There is something about everything in my life that irritates me. Perhaps the discontent begins with my name which I have over the years become more and more certain was not well thought of by mother. After six intense hours in the labour ward, you’d think she’d at least consider that of mother, or one of her nine sisters to name me after – or perhaps even a unique name that an imaginative, rebellious seventeen year old would name her new born.
I dislike the fact that as much as I enjoy healthy food, we have eaten ugali kunde for nine weeks straight because my drunkard of a father has found another waitress to shower his mediocre salary on and my housewife mother has resorted to selling our old clothes to make some extra money to feed us. I mentioned my father right?
Alcoholism would be a little more accepted if he were getting drunk on fine wine or champagne but he’s choice of poison is a daily 250 ml bottle of Legend with which he downs alongside a small pack of groundnuts that costs ten shillings. I cringe every time I picture him throwing the njugus one by one into his mouth as though he is a fish eagerly waiting for the pellets to land in his mouth. His face always to the ceiling or sky and when it does land in his liquor smelling mouth he turns to the person next to him to see if they witnessed his victory.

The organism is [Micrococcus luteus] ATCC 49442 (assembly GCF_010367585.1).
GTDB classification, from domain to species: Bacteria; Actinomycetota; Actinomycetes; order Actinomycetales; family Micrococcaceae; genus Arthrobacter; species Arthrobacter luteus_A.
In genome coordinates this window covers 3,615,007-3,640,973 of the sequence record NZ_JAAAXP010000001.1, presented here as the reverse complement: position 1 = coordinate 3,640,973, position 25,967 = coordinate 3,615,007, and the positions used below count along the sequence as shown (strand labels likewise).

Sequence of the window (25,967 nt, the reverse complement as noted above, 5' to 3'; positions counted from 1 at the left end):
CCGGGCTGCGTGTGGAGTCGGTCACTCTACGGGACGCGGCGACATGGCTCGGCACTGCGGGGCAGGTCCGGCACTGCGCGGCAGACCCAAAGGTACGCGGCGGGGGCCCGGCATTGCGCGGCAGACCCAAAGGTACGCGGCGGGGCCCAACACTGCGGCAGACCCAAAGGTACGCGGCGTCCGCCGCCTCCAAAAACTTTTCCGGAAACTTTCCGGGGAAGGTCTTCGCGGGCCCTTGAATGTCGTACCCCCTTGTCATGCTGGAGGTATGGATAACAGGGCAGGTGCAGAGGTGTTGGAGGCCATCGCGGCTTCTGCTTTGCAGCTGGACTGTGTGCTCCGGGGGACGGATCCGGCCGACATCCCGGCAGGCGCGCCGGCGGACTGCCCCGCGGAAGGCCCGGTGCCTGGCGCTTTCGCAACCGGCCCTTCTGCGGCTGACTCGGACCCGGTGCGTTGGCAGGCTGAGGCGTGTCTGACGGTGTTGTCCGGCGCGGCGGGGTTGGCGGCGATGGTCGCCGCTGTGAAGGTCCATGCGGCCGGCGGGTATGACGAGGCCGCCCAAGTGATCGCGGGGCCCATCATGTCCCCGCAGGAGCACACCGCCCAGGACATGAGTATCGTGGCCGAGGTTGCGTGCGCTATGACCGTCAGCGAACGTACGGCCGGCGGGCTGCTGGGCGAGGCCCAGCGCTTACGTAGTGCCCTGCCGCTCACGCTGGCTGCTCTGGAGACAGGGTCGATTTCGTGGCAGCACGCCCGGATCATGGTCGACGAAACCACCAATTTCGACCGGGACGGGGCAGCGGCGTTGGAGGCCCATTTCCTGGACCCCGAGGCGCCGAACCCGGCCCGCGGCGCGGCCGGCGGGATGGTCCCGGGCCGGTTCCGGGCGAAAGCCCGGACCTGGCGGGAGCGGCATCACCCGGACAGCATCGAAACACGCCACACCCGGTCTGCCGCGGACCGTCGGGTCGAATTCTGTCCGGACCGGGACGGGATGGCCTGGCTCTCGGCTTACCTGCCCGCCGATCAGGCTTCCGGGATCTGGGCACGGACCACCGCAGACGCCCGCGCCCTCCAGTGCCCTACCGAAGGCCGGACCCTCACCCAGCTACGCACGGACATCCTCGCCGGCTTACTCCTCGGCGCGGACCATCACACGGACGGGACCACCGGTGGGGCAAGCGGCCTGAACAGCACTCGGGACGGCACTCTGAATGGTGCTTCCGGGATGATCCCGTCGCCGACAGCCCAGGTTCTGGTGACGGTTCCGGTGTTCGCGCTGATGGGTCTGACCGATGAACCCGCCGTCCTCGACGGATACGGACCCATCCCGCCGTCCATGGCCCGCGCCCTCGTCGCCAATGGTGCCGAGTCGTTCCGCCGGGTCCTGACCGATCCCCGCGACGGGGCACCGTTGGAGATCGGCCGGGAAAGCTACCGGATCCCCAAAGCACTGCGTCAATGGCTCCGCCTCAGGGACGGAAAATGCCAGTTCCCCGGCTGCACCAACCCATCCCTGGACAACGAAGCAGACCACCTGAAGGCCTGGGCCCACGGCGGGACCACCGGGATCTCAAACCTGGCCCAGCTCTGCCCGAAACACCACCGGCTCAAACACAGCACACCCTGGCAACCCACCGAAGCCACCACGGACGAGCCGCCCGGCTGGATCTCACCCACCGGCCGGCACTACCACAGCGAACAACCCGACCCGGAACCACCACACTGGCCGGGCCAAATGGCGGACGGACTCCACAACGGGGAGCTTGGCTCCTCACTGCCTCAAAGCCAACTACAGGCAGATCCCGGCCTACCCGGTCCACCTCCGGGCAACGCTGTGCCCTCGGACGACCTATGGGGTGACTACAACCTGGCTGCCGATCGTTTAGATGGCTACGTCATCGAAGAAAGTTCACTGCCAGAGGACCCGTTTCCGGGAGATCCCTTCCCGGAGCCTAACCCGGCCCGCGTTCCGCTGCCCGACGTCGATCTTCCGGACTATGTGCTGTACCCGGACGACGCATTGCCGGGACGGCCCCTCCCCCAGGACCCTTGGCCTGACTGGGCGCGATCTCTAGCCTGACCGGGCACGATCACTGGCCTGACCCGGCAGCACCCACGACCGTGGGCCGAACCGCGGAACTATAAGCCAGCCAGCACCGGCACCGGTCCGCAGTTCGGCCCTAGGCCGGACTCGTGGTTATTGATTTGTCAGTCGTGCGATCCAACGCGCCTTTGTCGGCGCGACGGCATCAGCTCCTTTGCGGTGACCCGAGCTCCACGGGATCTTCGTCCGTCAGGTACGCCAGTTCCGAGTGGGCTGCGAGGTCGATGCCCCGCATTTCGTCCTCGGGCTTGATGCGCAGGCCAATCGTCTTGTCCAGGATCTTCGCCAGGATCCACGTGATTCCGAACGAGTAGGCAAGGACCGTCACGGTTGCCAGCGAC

As if having paternal issues isn’t enough, their two rebellious souls fell in love amidst their teenage years and what they loved most about each other, what they considered made them ‘soul mates’ was their albinism genes. I use ‘was’ because there is not a single hint of love between them – at least to my knowledge. I am a product of their former lust worthy acts with skin that seems Caucasian from a far but ‘abnormal’ as you draw nearer.
Then there is my classroom teacher, Mr Musau with his thick Akamba accent that often makes his sentences sound like cultural hymns. Why the administration chose him to be our English teacher, I don’t know but I worry about our future. When he gets mad at me – which I must say, is very often he pretends to mispronounce my name saying “Beeech! You will find yourself in prep during lunch period if you keep drawing instead of participating in class.” This always provokes a roar of laughter from the rest of my classmates and I say often because this happens at least three times a week. I’ve gotten used to it, people calling me ‘beeech’, ‘bitch’, ‘beach’ as opposed to Peach but it also takes me back to the part where I’m mad at my mother for the name she had the midwife indicate on my birth certificate.
When I’m not drawing in Mr. Musau’s music class, I’m goalkeeping during the break and lunch periods because somewhere in my mind, if I make it past all this irritation I will be as great as Lionel Messi. Unfortunately, my appearance on the field has become quite limited. With more sunny days and less cloudy ones, my skin condition hinders my outdoor activities.